Ironically, many of the remote work tools that kept organizations going during the crisis had been around for years. Some, for decades. Despite having the ability to support a remote workforce from a technology standpoint, most employers remained fully committed to physical office locations. In fact, research from March 2020 showed that only 7% of U.S. workers had the option to work from home regularly.

    That number is likely to increase, especially as companies follow Twitter’s lead in allowing employees to work from home forever. The World Economic Forum writes, “COVID-19 may yet do what years of advocacy failed to: Make telework a benefit available to more than a relative handful of U.S. workers.” 

    Whether that possibility is exciting or disruptive to your business, the wheels are already in motion. Here are some additional stats to consider:

    • 56% of U.S. workers hold a job that is compatible (at least partially) with remote work.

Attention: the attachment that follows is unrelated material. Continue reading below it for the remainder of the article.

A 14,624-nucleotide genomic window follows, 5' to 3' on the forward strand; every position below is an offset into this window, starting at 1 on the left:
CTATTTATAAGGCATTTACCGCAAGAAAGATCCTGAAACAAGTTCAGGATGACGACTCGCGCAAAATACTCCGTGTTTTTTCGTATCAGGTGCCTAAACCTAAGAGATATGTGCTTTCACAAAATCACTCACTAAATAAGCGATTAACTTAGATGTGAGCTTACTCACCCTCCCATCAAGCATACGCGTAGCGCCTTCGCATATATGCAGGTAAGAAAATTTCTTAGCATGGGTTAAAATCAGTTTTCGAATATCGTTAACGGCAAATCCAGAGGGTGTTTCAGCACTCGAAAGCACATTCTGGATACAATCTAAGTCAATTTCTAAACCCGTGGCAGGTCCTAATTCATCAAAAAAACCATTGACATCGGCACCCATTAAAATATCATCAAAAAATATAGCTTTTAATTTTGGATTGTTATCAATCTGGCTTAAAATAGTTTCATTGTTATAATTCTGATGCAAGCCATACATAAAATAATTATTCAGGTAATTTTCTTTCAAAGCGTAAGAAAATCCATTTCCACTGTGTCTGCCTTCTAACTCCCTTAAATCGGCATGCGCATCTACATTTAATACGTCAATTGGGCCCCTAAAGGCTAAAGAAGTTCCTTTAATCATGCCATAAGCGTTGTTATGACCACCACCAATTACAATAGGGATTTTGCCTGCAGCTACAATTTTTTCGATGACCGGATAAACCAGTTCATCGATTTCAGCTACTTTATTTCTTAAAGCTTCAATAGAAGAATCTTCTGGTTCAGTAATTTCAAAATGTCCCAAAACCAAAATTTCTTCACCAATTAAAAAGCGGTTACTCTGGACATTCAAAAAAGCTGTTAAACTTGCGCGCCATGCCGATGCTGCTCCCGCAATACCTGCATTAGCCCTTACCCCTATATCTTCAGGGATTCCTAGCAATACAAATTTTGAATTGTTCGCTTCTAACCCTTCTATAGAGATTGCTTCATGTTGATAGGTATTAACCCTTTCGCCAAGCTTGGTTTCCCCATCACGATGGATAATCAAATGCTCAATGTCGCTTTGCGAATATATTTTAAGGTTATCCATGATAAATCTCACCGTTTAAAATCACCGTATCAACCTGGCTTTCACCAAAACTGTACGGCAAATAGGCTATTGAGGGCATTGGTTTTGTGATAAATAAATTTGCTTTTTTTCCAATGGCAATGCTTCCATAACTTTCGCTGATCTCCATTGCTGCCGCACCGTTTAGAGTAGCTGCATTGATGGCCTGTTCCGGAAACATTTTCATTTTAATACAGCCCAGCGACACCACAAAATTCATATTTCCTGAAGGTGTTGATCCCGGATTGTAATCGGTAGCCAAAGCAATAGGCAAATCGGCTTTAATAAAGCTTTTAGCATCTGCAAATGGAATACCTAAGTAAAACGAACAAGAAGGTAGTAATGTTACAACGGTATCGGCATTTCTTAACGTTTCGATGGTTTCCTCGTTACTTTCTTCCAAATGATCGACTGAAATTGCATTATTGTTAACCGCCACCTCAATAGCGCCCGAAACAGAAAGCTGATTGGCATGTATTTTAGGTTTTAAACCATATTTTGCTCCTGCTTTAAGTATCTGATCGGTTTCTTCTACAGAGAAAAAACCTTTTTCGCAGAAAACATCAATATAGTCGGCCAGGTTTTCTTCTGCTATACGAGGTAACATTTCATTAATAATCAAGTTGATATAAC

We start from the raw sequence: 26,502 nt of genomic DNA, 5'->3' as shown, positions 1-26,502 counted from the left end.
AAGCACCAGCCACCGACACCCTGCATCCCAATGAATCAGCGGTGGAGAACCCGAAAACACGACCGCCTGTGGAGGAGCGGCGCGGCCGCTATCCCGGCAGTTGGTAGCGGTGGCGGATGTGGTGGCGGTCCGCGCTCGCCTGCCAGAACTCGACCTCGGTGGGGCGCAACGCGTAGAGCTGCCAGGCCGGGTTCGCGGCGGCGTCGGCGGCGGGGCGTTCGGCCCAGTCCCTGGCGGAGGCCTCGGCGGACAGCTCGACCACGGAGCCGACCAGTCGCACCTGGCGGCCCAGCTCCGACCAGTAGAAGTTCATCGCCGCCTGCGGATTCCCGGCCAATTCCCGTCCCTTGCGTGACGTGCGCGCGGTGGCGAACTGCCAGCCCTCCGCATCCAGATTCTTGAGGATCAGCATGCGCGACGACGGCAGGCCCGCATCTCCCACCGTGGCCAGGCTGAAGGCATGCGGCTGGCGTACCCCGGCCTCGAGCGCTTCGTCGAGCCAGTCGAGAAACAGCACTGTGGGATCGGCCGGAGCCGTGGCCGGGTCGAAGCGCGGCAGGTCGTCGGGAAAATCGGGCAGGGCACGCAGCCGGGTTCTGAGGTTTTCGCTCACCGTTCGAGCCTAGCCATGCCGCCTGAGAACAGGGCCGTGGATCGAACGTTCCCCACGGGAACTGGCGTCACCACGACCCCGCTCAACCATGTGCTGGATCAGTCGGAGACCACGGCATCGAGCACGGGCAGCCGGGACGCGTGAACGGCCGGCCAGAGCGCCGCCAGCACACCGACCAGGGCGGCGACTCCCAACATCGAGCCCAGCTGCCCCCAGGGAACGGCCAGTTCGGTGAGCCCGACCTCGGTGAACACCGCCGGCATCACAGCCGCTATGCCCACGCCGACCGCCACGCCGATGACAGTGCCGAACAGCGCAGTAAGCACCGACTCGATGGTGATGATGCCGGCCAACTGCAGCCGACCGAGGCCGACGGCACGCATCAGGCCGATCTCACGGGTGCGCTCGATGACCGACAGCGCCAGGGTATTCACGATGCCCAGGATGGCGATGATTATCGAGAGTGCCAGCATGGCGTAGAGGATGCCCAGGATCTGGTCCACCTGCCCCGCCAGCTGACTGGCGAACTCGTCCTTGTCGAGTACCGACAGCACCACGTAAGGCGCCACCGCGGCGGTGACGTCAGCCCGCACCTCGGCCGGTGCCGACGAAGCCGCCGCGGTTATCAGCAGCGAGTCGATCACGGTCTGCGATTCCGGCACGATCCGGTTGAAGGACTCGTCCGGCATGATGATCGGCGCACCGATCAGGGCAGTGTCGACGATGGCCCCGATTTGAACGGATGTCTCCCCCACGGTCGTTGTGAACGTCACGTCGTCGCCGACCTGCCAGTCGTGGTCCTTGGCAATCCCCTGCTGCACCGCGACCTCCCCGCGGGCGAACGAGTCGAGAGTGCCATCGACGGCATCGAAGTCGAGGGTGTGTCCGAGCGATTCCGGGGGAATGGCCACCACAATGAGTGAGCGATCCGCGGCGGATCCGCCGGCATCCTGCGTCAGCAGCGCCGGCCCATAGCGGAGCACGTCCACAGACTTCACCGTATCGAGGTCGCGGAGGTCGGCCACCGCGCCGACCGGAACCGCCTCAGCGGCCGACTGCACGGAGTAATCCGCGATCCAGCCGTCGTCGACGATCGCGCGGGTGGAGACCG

• 25-30% of the workforce will be working at home on a multiple days a week by the end of 2021.
    • 80% of employees want to work from home at least some of the time and 1/3 would take a pay cut to do so.

    For these reasons, employers need to need to start thinking about making their move sooner rather than later, building the business case, allocating resources, and rethinking their approach to hiring. Here are some factors that will help shape your remote work strategy.

    Return on investment 

    Let’s start with the practical piece of the puzzle: the business case. As Fast Company explained, before COVID-19, many companies maintained their physical offices for security reasons. Those that handle sensitive data couldn’t send their employees to work from home without setting up the infrastructure needed to protect the business.

    Now, having implemented at least temporary solutions to shore up the organization, there’s less of a reason to go back to the way things were. On top of that, early reports show that remote employees are spending three hours more per day online than they were before the pandemic. The idea of lower costs combined with the potential for higher productivity makes it unlikely that employers as a whole will return to the office.